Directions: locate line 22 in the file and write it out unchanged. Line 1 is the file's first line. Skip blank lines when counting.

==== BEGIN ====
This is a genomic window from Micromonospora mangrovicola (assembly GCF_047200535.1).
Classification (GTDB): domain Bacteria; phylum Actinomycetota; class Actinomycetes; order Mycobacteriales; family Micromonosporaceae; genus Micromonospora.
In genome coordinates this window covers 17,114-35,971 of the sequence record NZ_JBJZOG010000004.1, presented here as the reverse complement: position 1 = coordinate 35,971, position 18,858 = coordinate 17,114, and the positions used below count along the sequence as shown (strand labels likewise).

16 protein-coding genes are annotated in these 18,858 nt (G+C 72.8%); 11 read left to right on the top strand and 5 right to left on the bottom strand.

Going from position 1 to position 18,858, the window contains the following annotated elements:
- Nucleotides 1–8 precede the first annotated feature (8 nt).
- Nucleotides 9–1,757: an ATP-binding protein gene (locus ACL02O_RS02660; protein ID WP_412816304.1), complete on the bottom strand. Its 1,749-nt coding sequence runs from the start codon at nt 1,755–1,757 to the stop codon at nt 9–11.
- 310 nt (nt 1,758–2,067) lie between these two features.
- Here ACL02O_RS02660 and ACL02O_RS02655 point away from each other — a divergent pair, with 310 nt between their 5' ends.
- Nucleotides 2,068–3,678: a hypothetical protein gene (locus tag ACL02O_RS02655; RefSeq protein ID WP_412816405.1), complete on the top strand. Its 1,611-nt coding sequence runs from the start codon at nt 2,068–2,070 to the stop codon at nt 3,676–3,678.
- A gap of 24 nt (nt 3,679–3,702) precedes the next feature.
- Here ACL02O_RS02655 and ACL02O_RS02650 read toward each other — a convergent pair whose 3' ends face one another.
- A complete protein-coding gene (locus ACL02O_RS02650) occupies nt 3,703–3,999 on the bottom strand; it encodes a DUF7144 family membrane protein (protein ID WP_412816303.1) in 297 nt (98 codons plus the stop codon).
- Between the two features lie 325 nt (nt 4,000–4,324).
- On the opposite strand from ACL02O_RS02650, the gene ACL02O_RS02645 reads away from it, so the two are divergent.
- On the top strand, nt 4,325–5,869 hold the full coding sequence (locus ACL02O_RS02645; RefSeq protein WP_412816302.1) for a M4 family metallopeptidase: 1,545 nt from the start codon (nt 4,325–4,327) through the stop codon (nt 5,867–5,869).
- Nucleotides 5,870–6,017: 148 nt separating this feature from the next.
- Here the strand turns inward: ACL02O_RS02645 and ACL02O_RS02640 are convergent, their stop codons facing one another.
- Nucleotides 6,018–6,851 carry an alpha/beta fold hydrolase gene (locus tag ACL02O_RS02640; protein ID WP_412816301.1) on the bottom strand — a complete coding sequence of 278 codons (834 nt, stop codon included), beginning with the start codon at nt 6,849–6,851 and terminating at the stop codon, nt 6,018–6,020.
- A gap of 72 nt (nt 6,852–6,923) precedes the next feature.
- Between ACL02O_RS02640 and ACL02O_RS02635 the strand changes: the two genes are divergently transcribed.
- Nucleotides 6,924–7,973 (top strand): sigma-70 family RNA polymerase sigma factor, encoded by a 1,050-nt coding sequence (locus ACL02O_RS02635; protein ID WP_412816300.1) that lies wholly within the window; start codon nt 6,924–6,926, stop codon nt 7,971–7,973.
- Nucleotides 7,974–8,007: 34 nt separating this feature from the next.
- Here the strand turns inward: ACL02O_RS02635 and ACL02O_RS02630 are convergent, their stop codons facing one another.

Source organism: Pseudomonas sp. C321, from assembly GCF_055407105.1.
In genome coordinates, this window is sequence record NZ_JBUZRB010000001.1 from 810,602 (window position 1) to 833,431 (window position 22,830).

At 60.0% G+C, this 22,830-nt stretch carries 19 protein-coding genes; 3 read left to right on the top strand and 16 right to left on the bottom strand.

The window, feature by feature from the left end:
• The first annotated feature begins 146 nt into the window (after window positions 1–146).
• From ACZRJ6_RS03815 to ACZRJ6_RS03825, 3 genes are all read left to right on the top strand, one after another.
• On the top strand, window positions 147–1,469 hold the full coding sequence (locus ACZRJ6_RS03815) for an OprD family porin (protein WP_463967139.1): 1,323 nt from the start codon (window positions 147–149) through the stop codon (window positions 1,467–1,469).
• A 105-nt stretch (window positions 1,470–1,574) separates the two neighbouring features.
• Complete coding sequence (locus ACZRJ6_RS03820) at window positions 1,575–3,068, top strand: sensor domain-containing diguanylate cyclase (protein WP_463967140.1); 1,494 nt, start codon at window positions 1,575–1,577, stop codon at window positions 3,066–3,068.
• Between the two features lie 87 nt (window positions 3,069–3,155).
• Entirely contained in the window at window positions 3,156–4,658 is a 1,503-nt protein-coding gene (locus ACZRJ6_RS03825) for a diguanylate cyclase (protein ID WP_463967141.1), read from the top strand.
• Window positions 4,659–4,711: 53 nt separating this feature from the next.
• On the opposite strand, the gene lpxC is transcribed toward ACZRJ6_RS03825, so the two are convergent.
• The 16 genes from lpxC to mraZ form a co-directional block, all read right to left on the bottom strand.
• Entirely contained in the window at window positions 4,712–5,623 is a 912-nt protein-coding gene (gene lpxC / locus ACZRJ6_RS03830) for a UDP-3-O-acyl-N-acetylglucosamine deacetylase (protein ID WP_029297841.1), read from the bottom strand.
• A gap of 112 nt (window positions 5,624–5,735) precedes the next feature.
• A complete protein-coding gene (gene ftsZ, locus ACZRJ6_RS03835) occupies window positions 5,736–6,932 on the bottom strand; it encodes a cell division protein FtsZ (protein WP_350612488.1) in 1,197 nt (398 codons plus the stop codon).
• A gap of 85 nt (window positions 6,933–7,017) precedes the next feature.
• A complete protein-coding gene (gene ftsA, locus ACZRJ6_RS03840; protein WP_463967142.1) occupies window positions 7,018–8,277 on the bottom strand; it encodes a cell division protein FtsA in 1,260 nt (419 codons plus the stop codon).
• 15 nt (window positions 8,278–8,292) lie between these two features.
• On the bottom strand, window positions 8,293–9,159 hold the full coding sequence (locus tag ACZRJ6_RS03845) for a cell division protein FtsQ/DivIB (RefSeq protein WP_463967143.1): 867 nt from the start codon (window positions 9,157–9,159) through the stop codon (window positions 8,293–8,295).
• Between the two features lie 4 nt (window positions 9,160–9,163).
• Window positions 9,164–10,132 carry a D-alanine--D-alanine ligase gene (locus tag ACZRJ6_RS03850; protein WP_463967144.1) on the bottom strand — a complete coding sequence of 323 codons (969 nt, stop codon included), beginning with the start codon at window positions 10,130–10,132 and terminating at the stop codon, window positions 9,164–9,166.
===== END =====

- Nucleotides 6,924–7,973 (top strand): sigma-70 family RNA polymerase sigma factor, encoded by a 1,050-nt coding sequence (locus ACL02O_RS02635; protein ID WP_412816300.1) that lies wholly within the window; start codon nt 6,924–6,926, stop codon nt 7,971–7,973.